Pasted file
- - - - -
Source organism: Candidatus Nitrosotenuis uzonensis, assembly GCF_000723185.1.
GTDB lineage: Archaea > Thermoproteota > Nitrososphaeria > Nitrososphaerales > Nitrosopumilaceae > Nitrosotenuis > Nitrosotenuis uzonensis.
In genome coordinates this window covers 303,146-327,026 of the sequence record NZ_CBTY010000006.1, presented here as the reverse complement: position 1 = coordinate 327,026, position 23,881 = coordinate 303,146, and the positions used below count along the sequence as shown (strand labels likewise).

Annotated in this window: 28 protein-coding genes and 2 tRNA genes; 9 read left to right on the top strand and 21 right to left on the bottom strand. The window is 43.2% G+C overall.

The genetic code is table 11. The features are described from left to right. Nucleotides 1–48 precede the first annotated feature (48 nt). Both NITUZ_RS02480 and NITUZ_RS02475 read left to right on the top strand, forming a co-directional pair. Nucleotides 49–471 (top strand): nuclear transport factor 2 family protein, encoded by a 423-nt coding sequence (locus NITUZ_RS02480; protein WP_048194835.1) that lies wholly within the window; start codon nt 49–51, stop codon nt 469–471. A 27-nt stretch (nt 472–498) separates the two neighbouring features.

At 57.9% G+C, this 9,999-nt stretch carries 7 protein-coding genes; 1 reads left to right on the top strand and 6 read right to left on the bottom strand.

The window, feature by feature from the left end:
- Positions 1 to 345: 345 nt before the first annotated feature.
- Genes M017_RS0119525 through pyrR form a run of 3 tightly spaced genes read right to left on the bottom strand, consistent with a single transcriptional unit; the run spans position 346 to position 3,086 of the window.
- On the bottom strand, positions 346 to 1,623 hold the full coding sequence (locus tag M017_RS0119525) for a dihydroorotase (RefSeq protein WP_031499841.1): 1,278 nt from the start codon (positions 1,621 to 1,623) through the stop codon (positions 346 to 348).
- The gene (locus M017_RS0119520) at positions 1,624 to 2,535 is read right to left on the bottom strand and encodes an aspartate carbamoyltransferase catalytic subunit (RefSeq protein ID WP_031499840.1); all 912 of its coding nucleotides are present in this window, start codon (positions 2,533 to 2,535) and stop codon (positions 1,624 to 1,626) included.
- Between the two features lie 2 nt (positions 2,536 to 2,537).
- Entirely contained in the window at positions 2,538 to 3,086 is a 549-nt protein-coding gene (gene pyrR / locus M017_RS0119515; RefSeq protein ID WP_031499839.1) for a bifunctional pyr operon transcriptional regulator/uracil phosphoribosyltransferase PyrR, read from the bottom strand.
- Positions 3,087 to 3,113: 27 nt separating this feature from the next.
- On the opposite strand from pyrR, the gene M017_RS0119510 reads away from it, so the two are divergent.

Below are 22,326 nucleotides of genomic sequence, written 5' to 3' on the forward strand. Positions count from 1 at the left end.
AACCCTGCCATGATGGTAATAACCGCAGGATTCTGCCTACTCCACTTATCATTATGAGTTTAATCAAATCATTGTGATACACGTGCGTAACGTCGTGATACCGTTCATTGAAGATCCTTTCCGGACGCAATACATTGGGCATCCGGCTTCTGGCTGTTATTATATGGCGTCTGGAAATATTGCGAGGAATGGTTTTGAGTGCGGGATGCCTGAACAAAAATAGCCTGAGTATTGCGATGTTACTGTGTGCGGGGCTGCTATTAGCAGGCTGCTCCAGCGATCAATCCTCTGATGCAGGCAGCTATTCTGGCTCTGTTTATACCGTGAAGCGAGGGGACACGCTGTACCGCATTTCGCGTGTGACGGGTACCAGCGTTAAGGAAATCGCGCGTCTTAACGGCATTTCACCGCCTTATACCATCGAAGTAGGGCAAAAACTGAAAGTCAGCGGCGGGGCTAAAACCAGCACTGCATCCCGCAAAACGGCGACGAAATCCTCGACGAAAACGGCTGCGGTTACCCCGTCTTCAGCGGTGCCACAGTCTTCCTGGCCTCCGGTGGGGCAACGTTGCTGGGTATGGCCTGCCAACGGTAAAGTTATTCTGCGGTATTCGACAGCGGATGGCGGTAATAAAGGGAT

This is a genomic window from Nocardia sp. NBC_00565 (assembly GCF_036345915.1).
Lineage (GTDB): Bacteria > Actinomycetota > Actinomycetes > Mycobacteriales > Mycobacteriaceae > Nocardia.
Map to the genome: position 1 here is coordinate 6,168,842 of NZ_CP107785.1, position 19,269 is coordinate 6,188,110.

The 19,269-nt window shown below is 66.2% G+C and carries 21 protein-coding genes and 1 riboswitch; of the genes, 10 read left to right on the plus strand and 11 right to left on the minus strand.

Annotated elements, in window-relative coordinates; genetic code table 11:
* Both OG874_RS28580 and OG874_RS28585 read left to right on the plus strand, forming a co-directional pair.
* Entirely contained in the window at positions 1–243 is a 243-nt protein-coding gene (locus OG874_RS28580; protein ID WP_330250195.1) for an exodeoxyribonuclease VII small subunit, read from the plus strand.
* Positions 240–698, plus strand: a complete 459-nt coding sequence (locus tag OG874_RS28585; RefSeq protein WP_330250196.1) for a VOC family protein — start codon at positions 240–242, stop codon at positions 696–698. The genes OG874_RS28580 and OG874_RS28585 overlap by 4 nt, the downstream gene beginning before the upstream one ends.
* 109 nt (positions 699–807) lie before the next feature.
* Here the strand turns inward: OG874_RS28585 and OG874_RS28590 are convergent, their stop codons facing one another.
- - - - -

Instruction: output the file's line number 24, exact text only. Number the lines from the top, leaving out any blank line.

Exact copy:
* Entirely contained in the window at positions 1–243 is a 243-nt protein-coding gene (locus OG874_RS28580; protein ID WP_330250195.1) for an exodeoxyribonuclease VII small subunit, read from the plus strand.